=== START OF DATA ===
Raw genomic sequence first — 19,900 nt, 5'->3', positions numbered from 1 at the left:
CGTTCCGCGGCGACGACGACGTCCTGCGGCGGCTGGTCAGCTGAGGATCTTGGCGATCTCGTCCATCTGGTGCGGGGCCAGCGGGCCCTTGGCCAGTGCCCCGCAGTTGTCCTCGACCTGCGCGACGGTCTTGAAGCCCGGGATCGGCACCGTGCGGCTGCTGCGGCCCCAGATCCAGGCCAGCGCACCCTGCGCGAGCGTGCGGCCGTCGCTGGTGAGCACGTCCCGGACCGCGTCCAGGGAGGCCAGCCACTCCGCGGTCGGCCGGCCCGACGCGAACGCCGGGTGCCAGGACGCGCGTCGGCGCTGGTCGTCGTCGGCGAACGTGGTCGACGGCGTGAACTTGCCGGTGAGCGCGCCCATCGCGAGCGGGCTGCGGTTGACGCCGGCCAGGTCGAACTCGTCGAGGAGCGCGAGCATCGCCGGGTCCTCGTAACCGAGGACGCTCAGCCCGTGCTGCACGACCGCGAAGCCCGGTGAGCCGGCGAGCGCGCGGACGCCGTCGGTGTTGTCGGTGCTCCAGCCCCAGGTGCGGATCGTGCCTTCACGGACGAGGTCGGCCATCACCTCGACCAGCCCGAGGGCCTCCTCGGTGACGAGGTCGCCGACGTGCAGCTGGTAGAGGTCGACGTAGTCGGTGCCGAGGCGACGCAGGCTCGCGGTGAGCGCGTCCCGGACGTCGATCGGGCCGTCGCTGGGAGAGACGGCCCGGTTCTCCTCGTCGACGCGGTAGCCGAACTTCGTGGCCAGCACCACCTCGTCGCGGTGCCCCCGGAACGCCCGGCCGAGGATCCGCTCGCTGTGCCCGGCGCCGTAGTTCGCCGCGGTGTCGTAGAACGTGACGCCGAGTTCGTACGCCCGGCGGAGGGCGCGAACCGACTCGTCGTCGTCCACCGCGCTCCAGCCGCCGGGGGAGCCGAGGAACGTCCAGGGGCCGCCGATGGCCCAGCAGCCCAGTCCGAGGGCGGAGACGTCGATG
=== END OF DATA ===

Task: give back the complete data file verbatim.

Raw genomic sequence first — 19,900 nt, 5'->3', positions numbered from 1 at the left:
CGTTCCGCGGCGACGACGACGTCCTGCGGCGGCTGGTCAGCTGAGGATCTTGGCGATCTCGTCCATCTGGTGCGGGGCCAGCGGGCCCTTGGCCAGTGCCCCGCAGTTGTCCTCGACCTGCGCGACGGTCTTGAAGCCCGGGATCGGCACCGTGCGGCTGCTGCGGCCCCAGATCCAGGCCAGCGCACCCTGCGCGAGCGTGCGGCCGTCGCTGGTGAGCACGTCCCGGACCGCGTCCAGGGAGGCCAGCCACTCCGCGGTCGGCCGGCCCGACGCGAACGCCGGGTGCCAGGACGCGCGTCGGCGCTGGTCGTCGTCGGCGAACGTGGTCGACGGCGTGAACTTGCCGGTGAGCGCGCCCATCGCGAGCGGGCTGCGGTTGACGCCGGCCAGGTCGAACTCGTCGAGGAGCGCGAGCATCGCCGGGTCCTCGTAACCGAGGACGCTCAGCCCGTGCTGCACGACCGCGAAGCCCGGTGAGCCGGCGAGCGCGCGGACGCCGTCGGTGTTGTCGGTGCTCCAGCCCCAGGTGCGGATCGTGCCTTCACGGACGAGGTCGGCCATCACCTCGACCAGCCCGAGGGCCTCCTCGGTGACGAGGTCGCCGACGTGCAGCTGGTAGAGGTCGACGTAGTCGGTGCCGAGGCGACGCAGGCTCGCGGTGAGCGCGTCCCGGACGTCGATCGGGCCGTCGCTGGGAGAGACGGCCCGGTTCTCCTCGTCGACGCGGTAGCCGAACTTCGTGGCCAGCACCACCTCGTCGCGGTGCCCCCGGAACGCCCGGCCGAGGATCCGCTCGCTGTGCCCGGCGCCGTAGTTCGCCGCGGTGTCGTAGAACGTGACGCCGAGTTCGTACGCCCGGCGGAGGGCGCGAACCGACTCGTCGTCGTCCACCGCGCTCCAGCCGCCGGGGGAGCCGAGGAACGTCCAGGGGCCGCCGATGGCCCAGCAGCCCAGTCCGAGGGCGGAGACGTCGATG